Last night, as I turned off the lights and headed upstairs, I spied one of our cats lying on the rug before the wood stove, wistfully staring. It’s sultry July, and many days off (I hope) from kneeling before the wood stove.
Steerforth Press asked me to read the audiobook version of my book, Unstitched. I’ve never recorded a whole book before, so it’s been an intense experience to read the entire book, word by word, just a few feet from a stranger. The book blends both nonfiction and intensely personal memoir. I’m not talking about writing about memories of weeding a garden, either.
Now, in the last phase, while I’m listening to the final version, it’s a fascinatingly educational experience to hear this book I wrote read aloud to me, in my own voice.
One thing that jumped out immediately at me is that much of this book is about being a single woman with two teenage daughters, and how much I’ve figured out in my life without a man. I wouldn’t categorize this as a triumphant, let’s banish the men story (my God, I feel like I can and do whine like there’s no tomorrow), but that theme of woman threads all through this book.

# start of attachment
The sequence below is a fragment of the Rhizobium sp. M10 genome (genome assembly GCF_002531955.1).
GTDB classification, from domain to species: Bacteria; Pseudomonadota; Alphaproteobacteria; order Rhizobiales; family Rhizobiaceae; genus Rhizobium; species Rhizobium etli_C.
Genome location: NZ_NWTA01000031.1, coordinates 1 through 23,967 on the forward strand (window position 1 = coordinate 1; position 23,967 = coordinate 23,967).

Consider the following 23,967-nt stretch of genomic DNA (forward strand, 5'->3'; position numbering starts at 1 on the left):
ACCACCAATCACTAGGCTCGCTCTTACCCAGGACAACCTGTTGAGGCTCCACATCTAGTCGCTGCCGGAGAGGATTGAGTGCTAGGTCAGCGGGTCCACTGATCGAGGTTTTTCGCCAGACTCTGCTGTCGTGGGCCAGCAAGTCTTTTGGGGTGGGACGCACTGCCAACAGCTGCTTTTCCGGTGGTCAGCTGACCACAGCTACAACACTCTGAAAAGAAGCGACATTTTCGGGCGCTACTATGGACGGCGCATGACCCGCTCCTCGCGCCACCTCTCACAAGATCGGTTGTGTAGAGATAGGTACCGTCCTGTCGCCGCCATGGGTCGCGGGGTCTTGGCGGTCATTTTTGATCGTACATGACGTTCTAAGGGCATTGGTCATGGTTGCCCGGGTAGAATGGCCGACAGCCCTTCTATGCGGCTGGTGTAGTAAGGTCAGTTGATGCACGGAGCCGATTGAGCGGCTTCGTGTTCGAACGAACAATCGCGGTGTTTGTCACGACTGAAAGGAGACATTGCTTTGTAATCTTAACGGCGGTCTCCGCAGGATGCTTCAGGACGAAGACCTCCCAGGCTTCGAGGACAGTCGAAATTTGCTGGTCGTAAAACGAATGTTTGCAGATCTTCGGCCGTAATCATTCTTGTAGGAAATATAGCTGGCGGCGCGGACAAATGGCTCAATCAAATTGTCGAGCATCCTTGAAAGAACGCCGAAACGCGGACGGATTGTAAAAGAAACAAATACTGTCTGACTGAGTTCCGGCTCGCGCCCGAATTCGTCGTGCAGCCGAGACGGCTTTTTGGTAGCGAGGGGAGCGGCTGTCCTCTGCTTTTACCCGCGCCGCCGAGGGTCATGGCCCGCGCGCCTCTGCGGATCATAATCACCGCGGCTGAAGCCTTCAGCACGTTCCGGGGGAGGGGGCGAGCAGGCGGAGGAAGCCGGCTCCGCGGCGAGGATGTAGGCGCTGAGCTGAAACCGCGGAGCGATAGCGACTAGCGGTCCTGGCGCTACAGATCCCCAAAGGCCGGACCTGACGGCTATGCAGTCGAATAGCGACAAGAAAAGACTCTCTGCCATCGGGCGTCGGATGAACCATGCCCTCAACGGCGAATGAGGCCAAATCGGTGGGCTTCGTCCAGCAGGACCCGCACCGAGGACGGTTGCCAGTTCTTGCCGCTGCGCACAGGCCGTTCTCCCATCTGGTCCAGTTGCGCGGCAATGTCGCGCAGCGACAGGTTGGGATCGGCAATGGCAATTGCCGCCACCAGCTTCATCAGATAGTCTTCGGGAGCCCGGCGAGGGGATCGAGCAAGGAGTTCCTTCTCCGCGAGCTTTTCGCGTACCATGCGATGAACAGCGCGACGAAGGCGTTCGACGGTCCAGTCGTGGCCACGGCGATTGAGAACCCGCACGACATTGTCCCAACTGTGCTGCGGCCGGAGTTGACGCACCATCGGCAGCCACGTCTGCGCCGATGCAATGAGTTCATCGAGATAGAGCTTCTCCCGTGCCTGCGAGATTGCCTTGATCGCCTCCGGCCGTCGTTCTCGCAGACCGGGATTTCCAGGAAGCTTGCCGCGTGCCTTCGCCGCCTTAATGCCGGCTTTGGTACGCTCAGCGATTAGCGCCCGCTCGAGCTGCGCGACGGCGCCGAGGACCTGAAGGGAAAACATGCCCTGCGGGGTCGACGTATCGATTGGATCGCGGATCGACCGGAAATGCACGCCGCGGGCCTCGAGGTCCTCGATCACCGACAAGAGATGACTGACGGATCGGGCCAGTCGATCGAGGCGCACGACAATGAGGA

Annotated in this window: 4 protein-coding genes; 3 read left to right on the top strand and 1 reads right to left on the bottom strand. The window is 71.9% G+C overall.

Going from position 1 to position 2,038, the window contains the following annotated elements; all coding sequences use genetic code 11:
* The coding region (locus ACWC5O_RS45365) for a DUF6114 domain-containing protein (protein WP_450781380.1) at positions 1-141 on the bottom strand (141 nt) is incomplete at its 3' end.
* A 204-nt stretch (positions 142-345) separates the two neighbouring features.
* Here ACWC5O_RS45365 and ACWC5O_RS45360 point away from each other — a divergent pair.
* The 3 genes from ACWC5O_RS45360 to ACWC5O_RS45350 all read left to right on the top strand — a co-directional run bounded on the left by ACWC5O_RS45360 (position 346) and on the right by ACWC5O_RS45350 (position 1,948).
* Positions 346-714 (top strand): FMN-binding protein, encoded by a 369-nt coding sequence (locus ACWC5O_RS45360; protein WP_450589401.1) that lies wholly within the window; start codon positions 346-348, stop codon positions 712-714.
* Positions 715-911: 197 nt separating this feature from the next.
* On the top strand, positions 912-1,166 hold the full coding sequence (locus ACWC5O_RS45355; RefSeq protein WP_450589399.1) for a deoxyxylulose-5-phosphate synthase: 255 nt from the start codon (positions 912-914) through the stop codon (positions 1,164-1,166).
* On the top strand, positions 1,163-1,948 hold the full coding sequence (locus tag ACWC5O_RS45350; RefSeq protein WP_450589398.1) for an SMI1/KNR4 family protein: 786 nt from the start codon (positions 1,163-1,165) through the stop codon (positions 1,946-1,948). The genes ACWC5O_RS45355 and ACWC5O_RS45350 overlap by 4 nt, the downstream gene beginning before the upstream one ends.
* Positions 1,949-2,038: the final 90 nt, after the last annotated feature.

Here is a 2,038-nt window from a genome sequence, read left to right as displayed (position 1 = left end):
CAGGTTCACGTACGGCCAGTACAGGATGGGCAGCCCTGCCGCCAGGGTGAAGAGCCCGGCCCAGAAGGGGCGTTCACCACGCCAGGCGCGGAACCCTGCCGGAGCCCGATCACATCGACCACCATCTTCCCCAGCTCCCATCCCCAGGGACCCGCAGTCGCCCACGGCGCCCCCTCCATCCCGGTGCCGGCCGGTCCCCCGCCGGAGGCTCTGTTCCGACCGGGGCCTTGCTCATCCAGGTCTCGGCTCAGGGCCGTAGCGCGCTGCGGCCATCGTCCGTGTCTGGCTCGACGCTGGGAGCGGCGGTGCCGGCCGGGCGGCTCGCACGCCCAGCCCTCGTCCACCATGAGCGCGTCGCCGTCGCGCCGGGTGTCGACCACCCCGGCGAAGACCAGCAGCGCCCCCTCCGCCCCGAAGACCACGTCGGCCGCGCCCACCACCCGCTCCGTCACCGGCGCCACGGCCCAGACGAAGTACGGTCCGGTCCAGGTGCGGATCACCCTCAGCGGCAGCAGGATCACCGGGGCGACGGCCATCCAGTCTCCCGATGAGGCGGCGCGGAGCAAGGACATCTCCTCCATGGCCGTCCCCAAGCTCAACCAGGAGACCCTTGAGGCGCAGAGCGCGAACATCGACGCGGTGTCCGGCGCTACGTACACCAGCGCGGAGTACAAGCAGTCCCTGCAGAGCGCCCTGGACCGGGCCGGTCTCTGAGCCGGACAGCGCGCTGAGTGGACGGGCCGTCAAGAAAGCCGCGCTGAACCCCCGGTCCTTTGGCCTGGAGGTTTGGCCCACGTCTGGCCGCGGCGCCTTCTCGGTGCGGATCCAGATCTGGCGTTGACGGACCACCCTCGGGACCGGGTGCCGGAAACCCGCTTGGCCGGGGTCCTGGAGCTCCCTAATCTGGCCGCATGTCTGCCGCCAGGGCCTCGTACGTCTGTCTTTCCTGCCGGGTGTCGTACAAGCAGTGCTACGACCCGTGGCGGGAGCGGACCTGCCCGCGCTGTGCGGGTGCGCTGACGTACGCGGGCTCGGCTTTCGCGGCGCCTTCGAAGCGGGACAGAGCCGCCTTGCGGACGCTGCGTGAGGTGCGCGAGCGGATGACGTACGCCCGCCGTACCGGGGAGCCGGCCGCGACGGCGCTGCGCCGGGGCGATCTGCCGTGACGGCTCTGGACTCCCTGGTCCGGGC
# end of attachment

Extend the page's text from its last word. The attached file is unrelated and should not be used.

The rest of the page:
The book’s title comes from the conversation between Stanciu and the father of the girl who overdosed. Looking at the church that will become a social center not just for those in recovery but for everybody in town, Stanciu remarks “everyone’s so busy working that no one seems to have time or energy to put into groups … that used to keep people connected.” He replies, “We’ve come unstitched, … We’ve got to stitch the darn thing back together.” … This is a deeply compassionate and extremely important book. Every Vermonter should read it.”